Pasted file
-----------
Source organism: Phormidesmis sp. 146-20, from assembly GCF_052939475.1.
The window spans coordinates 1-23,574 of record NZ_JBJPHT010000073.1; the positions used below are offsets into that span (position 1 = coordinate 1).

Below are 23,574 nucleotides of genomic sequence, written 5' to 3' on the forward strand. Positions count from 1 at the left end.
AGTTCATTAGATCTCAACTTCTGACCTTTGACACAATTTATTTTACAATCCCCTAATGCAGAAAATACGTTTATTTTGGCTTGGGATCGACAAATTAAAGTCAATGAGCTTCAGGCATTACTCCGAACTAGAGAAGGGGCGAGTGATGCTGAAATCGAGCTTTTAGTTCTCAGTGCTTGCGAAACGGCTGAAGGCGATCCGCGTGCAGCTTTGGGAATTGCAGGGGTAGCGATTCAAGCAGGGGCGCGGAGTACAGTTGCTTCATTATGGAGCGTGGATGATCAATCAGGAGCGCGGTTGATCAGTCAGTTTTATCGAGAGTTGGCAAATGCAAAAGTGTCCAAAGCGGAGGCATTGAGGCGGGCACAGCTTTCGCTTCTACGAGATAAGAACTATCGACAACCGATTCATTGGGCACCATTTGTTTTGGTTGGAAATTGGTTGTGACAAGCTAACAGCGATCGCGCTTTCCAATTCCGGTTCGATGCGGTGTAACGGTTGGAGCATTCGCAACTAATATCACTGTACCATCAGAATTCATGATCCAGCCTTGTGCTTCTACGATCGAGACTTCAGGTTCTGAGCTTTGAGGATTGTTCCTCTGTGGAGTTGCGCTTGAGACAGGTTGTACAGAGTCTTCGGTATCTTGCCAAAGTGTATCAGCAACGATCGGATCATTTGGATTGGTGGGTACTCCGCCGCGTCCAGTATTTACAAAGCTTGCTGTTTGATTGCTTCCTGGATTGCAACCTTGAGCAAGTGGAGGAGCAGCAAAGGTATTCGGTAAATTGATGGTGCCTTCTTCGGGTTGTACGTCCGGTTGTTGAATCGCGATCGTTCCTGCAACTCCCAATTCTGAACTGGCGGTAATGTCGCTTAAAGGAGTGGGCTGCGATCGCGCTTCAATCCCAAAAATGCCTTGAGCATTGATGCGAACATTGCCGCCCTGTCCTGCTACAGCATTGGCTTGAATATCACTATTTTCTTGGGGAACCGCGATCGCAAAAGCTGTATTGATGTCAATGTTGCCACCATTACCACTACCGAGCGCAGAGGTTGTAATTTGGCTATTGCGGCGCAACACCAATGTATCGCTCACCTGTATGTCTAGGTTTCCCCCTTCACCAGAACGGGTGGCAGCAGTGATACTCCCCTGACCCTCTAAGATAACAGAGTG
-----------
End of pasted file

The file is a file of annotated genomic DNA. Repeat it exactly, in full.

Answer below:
Source organism: Phormidesmis sp. 146-20, from assembly GCF_052939475.1.
The window spans coordinates 1-23,574 of record NZ_JBJPHT010000073.1; the positions used below are offsets into that span (position 1 = coordinate 1).

Below are 23,574 nucleotides of genomic sequence, written 5' to 3' on the forward strand. Positions count from 1 at the left end.
AGTTCATTAGATCTCAACTTCTGACCTTTGACACAATTTATTTTACAATCCCCTAATGCAGAAAATACGTTTATTTTGGCTTGGGATCGACAAATTAAAGTCAATGAGCTTCAGGCATTACTCCGAACTAGAGAAGGGGCGAGTGATGCTGAAATCGAGCTTTTAGTTCTCAGTGCTTGCGAAACGGCTGAAGGCGATCCGCGTGCAGCTTTGGGAATTGCAGGGGTAGCGATTCAAGCAGGGGCGCGGAGTACAGTTGCTTCATTATGGAGCGTGGATGATCAATCAGGAGCGCGGTTGATCAGTCAGTTTTATCGAGAGTTGGCAAATGCAAAAGTGTCCAAAGCGGAGGCATTGAGGCGGGCACAGCTTTCGCTTCTACGAGATAAGAACTATCGACAACCGATTCATTGGGCACCATTTGTTTTGGTTGGAAATTGGTTGTGACAAGCTAACAGCGATCGCGCTTTCCAATTCCGGTTCGATGCGGTGTAACGGTTGGAGCATTCGCAACTAATATCACTGTACCATCAGAATTCATGATCCAGCCTTGTGCTTCTACGATCGAGACTTCAGGTTCTGAGCTTTGAGGATTGTTCCTCTGTGGAGTTGCGCTTGAGACAGGTTGTACAGAGTCTTCGGTATCTTGCCAAAGTGTATCAGCAACGATCGGATCATTTGGATTGGTGGGTACTCCGCCGCGTCCAGTATTTACAAAGCTTGCTGTTTGATTGCTTCCTGGATTGCAACCTTGAGCAAGTGGAGGAGCAGCAAAGGTATTCGGTAAATTGATGGTGCCTTCTTCGGGTTGTACGTCCGGTTGTTGAATCGCGATCGTTCCTGCAACTCCCAATTCTGAACTGGCGGTAATGTCGCTTAAAGGAGTGGGCTGCGATCGCGCTTCAATCCCAAAAATGCCTTGAGCATTGATGCGAACATTGCCGCCCTGTCCTGCTACAGCATTGGCTTGAATATCACTATTTTCTTGGGGAACCGCGATCGCAAAAGCTGTATTGATGTCAATGTTGCCACCATTACCACTACCGAGCGCAGAGGTTGTAATTTGGCTATTGCGGCGCAACACCAATGTATCGCTCACCTGTATGTCTAGGTTTCCCCCTTCACCAGAACGGGTGGCAGCAGTGATACTCCCCTGACCCTCTAAGATAACAGAGTG